Interning abroad can be an incredible way to experience a new country. You can find a position in a field that you’ve studied and eventually want to pursue a career in. It is a great resume booster because it not only shows that you have experience, but that you have the independence and guts to work in a new, challenging environment. You can also get hands-on experience that you may not be able to back home.
Say you’re interested in environmental studies, interning abroad could give you the opportunity to help protect local sea turtle populations. Say you’re diehard about fashion, you could grab the chance to intern abroad during fashion week. This real world experience is impressive for future employers… not to mention you’ll probably have one of the most exciting and unique experiences of your life.
The first few days of interning abroad are especially thrilling. New sights, sounds, and smells constantly remind you that you’re in a foreign country. Even the most banal errands, like running to the corner store, are exhilarating. Everything is different and exciting, but those first days aren’t easy; acclimating to an unfamiliar environment can be physically and mentally taxing. The rollercoaster of highs, lows, and everything in between will make you dizzy. And that's only the beginning!
Tack on a couple more weeks and a few months and you're in for a wild ride. Here are the international internship phases you’ll go through in your first few days and beyond:
Phase 1: This is AWESOME!
You’re stoked! You’re at your first day at your brand new internship and so far so good. Sure, you’re a bit nervous, but you’ve got your biggest go-getter smile on so no one can tell. You’ve been waiting for this moment for months! You have applied, been accepted, saved up, and the day is finally here to start your internship. Living overseas for the first time may be challenging, but how hard could it really be?
Phase 2: OMG, what have I gotten myself into?!
As confident as you feel walking into your first intern experience abroad, the mid-day heart attack is unavoidable. It suddenly sinks in that you’ve committed yourself for an extended period of time to living in a foreign country where you may not know anyone nor speak the language… nor understand much about their business norms and etiquette. A lot of info is coming at you fast and it can be overwhelming! You start to realize this isn’t going to be a breezy vacation. You’ve got to put your adult pants on because there’s no one here to hold your hand. You might be asking yourself: did I really think this through?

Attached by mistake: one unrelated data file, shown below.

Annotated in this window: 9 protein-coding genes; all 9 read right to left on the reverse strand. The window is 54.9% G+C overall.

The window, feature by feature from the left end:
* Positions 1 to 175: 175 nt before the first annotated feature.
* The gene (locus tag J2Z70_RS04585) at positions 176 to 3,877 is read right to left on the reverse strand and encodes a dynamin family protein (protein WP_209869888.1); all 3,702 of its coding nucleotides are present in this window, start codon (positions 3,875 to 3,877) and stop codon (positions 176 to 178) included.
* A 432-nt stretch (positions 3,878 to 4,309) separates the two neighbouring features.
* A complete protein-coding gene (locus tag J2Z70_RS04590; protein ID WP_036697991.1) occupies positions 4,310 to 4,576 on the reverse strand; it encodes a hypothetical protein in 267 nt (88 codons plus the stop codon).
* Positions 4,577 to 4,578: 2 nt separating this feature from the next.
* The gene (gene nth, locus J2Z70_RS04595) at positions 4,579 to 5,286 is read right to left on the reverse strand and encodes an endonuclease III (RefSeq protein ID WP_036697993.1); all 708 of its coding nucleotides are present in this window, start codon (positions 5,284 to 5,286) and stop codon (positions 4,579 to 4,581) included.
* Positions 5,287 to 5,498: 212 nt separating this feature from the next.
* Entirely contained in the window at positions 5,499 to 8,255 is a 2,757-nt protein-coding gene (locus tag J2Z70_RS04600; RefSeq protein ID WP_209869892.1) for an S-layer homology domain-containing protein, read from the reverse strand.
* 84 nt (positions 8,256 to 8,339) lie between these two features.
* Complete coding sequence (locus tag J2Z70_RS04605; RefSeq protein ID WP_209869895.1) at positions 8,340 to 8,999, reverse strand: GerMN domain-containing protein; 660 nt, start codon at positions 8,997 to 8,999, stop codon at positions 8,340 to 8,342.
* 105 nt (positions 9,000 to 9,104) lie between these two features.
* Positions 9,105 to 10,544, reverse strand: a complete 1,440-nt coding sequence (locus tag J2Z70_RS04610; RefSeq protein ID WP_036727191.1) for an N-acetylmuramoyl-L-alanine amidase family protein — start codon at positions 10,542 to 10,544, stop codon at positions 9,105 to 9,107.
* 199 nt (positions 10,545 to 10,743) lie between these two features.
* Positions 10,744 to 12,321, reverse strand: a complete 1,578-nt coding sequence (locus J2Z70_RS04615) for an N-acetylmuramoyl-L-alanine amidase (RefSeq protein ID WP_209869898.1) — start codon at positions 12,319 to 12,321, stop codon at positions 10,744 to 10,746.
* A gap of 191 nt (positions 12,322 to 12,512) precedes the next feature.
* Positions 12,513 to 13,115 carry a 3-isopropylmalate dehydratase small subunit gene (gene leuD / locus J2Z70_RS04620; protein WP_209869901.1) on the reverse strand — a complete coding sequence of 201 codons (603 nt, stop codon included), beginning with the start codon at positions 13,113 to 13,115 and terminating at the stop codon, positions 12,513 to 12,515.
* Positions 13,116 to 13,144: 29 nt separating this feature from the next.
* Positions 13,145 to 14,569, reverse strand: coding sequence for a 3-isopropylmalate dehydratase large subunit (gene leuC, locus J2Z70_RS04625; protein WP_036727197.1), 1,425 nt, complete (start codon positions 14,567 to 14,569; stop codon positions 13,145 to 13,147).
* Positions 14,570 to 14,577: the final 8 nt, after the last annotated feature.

Phase 3: Okay, I’m starting to get the hang of this.
The first days of interning abroad usually include orientation, a tour of the workplace, and meeting your coworkers. You can start to get your bearings and get a better idea of what you’ll be doing in the coming weeks or months. Instead of being totally freaked out with all of the new changes, you start to feel a bit more comfortable at your internship.
Phase 4: We’re having WHAT for lunch?!
One of the biggest adjustments about living abroad may be the food. Chances are you won’t be having a burger and fries for lunch. Depending on where you are you may have something exotic like fried crickets at your internship in Thailand, something fresh and delicious like mangos picked from the tree, or something sort of unidentifiable that doesn’t look too appetizing. Unless you have dietary restrictions or allergies, give it a try. Trying new foods is a great way to experience the local culture. Besides, having a Bali belly (or your local equivalent) at least once is kind of a right of passage.
Phase 5: I’m going to accomplish SOO much while I'm here!
This is the empowerment phase. You’ll start to learn more about the company or organization you’re interning for. You’ll remember why you were so psyched to intern abroad in the first place and can really begin to see where you’ll fit into the organization. You’ll start to envision making big changes in the industry or community.
You already have your heart set on a passion project and know you’ve got what it takes to absolutely kill it in this internship. You’re on top of the world!
Phase 6: NOPE, no idea what I’m doing!